Harriet Weeks is a pioneering figure in the field of clinical trials, known for her contributions to the development and implementation of ethical guidelines for human research. She has been a driving force in shaping the way clinical trials are conducted, with a focus on protecting the rights and well-being of participants.

One of Weeks’ most significant contributions is her role in the development of the Declaration of Helsinki, an international ethical guideline for medical research involving human subjects. She was an active member of the World Medical Association’s working group that created the Declaration and helped to ensure that it was grounded in respect for human rights and the principle of informed consent. This document, which is now widely used by researchers around the world, sets out a series of principles that are designed to protect the rights and welfare of study participants, including the need for independent review of research proposals and the requirement for informed consent from all participants.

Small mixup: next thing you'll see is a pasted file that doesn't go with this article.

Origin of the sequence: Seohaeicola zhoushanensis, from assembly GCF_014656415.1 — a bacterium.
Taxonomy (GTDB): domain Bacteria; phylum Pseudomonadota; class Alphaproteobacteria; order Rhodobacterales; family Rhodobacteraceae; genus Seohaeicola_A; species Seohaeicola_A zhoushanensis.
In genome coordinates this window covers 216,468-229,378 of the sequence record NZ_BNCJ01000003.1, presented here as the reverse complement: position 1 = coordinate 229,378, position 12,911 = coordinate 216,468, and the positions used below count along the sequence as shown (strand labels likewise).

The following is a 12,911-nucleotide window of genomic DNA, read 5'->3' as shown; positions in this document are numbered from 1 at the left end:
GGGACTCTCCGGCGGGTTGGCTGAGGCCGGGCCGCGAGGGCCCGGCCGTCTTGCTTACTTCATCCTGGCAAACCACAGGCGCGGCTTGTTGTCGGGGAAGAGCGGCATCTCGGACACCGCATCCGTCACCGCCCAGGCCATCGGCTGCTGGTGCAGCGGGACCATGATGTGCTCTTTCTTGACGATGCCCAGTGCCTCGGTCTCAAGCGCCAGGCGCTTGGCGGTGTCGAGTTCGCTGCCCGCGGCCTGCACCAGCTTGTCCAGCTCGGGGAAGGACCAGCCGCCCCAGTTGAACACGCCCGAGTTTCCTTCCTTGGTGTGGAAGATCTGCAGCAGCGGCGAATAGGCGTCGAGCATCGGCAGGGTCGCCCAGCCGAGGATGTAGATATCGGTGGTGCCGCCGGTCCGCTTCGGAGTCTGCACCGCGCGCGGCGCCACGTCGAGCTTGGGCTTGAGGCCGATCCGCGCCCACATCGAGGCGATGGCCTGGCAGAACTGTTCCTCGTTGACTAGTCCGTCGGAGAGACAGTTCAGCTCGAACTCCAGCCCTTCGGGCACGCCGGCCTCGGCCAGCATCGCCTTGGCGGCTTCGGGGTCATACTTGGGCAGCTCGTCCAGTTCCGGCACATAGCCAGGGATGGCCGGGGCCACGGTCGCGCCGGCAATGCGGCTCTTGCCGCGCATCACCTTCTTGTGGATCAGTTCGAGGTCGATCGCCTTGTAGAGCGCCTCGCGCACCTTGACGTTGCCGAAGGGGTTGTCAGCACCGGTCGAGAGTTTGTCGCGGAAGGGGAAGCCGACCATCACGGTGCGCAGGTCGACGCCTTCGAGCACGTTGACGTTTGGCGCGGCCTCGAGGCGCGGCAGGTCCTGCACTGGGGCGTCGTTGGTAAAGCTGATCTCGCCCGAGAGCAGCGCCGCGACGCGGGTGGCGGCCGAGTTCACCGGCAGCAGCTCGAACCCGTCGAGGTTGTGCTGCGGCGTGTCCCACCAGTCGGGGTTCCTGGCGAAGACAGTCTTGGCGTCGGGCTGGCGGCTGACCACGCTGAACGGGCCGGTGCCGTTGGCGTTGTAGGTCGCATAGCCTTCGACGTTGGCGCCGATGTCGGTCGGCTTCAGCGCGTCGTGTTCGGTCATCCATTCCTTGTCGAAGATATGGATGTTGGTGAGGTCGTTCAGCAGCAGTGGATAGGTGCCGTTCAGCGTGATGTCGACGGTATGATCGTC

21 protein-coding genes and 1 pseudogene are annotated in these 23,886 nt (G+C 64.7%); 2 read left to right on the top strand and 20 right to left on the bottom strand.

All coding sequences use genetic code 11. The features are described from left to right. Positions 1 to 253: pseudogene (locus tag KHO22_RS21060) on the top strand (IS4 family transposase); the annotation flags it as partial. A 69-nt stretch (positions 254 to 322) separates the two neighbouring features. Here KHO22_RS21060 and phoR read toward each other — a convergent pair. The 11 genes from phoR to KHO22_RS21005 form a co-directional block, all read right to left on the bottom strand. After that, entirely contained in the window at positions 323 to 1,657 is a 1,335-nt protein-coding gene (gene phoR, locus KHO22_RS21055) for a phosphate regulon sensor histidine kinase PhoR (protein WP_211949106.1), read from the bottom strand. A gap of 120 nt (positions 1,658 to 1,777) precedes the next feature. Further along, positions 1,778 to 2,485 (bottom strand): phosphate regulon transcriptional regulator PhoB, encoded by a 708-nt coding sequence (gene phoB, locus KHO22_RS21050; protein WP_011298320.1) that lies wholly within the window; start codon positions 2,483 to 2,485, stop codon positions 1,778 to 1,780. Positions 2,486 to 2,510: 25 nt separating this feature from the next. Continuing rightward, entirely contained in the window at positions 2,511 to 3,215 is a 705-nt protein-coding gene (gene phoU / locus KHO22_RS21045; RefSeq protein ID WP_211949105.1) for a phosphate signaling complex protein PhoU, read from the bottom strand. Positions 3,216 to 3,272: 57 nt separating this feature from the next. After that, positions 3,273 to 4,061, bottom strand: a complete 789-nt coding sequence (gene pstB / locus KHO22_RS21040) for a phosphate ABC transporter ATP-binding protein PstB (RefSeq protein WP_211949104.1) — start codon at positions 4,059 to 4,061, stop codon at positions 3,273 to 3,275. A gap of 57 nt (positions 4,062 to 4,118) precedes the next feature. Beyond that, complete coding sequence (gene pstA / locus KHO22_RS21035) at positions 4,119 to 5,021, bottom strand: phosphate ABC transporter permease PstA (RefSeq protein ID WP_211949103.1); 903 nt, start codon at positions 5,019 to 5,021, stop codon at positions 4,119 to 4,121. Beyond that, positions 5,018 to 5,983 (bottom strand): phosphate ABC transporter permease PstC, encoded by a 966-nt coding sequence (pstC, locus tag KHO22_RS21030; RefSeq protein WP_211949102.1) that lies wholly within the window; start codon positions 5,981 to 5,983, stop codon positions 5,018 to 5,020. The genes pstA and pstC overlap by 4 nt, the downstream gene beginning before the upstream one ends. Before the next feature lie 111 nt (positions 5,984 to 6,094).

In addition to her work on the Declaration of Helsinki, Weeks has also been a leading advocate for the use of community advisory boards in clinical trials. These boards are made up of representatives from the community where the trial is taking place, and they are charged with providing input and feedback on the design and conduct of the trial. The goal of this approach is to ensure that the needs and perspectives of the community are taken into account and that the trial is conducted in a way that is sensitive to the cultural and social context of the community.

Weeks has also made significant contributions to the field of clinical trial education and training. She has developed and implemented training programs for researchers and community members, which have been used to educate thousands of people around the world about the ethical and practical aspects of conducting clinical trials.

Overall, Harriet Weeks has had a profound impact on the field of clinical trials through her work on ethical guidelines, community engagement and education. Her efforts have helped to ensure that clinical trials are conducted in a way that respects the rights and well-being of study participants, and that the results of these trials are used to benefit society as a whole.